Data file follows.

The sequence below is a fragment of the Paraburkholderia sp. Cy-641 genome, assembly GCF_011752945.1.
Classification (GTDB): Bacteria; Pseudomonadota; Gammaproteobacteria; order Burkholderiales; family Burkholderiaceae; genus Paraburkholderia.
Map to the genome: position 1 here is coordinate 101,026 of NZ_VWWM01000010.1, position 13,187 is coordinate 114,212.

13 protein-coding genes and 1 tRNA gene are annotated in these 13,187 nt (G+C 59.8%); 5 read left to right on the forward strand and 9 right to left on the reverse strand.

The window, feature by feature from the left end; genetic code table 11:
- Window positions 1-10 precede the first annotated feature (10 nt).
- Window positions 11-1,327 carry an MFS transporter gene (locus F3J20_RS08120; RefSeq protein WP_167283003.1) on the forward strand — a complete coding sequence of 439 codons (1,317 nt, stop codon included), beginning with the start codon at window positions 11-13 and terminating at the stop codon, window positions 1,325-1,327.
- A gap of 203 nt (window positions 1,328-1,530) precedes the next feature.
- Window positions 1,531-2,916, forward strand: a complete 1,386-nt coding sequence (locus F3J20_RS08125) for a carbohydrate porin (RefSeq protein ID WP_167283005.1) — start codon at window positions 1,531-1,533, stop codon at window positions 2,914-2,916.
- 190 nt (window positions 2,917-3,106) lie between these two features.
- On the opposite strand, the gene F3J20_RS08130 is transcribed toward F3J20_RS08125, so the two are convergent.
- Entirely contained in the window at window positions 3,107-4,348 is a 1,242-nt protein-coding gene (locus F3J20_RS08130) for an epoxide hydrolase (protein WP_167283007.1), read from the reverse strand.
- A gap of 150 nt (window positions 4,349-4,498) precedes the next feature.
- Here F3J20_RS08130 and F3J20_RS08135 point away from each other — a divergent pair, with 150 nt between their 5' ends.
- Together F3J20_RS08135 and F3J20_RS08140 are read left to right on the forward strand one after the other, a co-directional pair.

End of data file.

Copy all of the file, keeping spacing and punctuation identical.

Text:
The sequence below is a fragment of the Paraburkholderia sp. Cy-641 genome, assembly GCF_011752945.1.
Classification (GTDB): Bacteria; Pseudomonadota; Gammaproteobacteria; order Burkholderiales; family Burkholderiaceae; genus Paraburkholderia.
Map to the genome: position 1 here is coordinate 101,026 of NZ_VWWM01000010.1, position 13,187 is coordinate 114,212.

13 protein-coding genes and 1 tRNA gene are annotated in these 13,187 nt (G+C 59.8%); 5 read left to right on the forward strand and 9 right to left on the reverse strand.

The window, feature by feature from the left end; genetic code table 11:
- Window positions 1-10 precede the first annotated feature (10 nt).
- Window positions 11-1,327 carry an MFS transporter gene (locus F3J20_RS08120; RefSeq protein WP_167283003.1) on the forward strand — a complete coding sequence of 439 codons (1,317 nt, stop codon included), beginning with the start codon at window positions 11-13 and terminating at the stop codon, window positions 1,325-1,327.
- A gap of 203 nt (window positions 1,328-1,530) precedes the next feature.
- Window positions 1,531-2,916, forward strand: a complete 1,386-nt coding sequence (locus F3J20_RS08125) for a carbohydrate porin (RefSeq protein ID WP_167283005.1) — start codon at window positions 1,531-1,533, stop codon at window positions 2,914-2,916.
- 190 nt (window positions 2,917-3,106) lie between these two features.
- On the opposite strand, the gene F3J20_RS08130 is transcribed toward F3J20_RS08125, so the two are convergent.
- Entirely contained in the window at window positions 3,107-4,348 is a 1,242-nt protein-coding gene (locus F3J20_RS08130) for an epoxide hydrolase (protein WP_167283007.1), read from the reverse strand.
- A gap of 150 nt (window positions 4,349-4,498) precedes the next feature.
- Here F3J20_RS08130 and F3J20_RS08135 point away from each other — a divergent pair, with 150 nt between their 5' ends.
- Together F3J20_RS08135 and F3J20_RS08140 are read left to right on the forward strand one after the other, a co-directional pair.